Purls of wisdom: A collectivist study of human information behavior in a public library knitting group
Abstract:The researchers applied a collectivist theoretical framework to analyze human information behavior (HIB)* and the nontraditional role public libraries play in HIB through a knitting group held in an Ontario Public Library. This was achieved through naturalistic observation of five group sessions and semi-structured interviews with group members. Researchers found that both formal and informal information sharing occurred in the knitting group, and that through the activity of knitting, participants formed an environment of support and sense of community.
*Though the paper does not define human information behavior (HIB), T.D. Wilson defines HIB as “the totality of human behavior in relation to sources and channels of information, including both active and passive information seeking, and information use. Thus, it includes face to-face communication with others, as well as the passive reception of information” (Wilson, T.D. (2000). Human information behavior. Informing Science, 3(2): 49-55).
- The human information behavior taking place within the knitting circle became information practice, meaning that participants were able to learn and apply their information behavior in their every day lives.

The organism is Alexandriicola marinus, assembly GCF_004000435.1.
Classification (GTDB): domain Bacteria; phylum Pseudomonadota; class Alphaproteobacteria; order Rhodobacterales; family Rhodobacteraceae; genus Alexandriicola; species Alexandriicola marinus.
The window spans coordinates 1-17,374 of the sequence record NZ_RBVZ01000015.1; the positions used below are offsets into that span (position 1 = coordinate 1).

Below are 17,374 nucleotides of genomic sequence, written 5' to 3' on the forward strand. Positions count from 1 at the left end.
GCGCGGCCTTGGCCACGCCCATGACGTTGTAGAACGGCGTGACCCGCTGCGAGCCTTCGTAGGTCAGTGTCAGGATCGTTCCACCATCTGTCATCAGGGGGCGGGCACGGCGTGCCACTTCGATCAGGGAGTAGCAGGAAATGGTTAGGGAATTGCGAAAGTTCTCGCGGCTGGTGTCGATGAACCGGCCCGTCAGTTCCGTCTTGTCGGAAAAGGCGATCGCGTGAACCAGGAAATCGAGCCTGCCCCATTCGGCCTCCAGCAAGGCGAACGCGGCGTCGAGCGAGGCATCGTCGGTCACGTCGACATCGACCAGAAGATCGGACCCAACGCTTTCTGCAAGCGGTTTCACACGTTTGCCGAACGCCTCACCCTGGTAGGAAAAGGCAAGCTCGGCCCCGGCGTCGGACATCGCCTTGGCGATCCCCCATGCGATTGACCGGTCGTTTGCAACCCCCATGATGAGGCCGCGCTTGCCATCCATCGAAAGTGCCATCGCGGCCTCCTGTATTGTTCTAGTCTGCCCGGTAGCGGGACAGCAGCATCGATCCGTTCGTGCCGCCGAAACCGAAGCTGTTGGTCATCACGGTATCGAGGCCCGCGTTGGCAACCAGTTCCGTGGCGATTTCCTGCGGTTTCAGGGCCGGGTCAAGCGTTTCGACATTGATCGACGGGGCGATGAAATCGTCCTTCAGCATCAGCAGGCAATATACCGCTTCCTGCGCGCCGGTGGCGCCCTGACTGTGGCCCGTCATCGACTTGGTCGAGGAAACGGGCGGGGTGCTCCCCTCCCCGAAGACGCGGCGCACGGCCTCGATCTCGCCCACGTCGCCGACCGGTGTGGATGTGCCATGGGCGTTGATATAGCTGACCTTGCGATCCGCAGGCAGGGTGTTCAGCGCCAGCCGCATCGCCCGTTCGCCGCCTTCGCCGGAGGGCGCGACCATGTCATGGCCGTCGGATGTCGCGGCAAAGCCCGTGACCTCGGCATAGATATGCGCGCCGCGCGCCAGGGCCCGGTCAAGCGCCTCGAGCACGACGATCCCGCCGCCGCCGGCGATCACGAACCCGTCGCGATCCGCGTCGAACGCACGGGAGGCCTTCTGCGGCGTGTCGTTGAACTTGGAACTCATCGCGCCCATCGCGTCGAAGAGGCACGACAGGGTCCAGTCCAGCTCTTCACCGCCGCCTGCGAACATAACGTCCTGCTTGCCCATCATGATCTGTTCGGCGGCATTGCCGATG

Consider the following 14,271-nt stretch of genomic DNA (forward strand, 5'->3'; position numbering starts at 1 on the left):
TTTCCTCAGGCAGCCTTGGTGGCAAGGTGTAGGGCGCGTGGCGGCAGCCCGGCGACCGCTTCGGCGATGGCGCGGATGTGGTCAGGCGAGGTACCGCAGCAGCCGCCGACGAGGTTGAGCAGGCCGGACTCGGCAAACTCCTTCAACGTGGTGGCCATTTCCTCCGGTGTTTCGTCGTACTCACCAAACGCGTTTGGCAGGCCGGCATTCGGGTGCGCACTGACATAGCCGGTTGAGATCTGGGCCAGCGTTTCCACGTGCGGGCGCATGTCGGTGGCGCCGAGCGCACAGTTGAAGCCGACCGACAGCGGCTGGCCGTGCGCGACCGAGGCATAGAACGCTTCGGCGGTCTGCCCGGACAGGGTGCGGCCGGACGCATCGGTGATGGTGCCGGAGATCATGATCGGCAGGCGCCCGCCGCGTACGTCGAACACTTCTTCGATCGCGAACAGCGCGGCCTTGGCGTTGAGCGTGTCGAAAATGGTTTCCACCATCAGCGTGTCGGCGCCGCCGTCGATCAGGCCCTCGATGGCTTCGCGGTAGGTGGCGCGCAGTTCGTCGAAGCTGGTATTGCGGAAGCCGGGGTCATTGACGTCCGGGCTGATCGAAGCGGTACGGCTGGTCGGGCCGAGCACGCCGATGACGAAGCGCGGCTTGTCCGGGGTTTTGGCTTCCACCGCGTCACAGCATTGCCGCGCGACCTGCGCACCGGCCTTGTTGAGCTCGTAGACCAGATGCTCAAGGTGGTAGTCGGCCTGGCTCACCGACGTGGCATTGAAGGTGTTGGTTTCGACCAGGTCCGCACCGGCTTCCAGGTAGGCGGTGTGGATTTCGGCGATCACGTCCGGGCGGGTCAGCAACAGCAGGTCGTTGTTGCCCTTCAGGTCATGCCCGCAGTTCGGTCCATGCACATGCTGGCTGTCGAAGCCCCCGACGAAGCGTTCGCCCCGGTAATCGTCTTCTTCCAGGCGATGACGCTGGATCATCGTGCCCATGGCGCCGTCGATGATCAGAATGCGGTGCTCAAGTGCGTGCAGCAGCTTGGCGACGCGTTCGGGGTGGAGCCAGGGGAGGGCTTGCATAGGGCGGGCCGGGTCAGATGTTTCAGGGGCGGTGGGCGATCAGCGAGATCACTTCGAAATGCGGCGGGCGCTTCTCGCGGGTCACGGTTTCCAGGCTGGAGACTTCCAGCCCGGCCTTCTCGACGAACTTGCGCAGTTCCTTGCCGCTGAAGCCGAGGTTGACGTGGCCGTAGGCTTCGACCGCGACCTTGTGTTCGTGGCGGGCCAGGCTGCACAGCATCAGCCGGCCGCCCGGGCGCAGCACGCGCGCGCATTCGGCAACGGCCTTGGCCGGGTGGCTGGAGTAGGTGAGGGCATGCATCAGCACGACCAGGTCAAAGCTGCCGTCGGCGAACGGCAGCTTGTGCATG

- The context in which the knitting circles took place (e.g., public library, in a group) and group composition (i.e., gender) impacted social cohesion.
- Producing textile handwork in a group setting fostered shared social meaning.
- The production of hand-made goods provided participants with a sense of success at producing something of value.
- Collective crafting created a sense of connection with other crafters that fostered learning and mentoring.
The researchers concluded that the friendships made through membership in the group might be as important as the activity itself. Researchers also found that the library as an institution is what initially brought the participants together, though its role in the knitting groups was only to provide a space for group members to engage in their activities.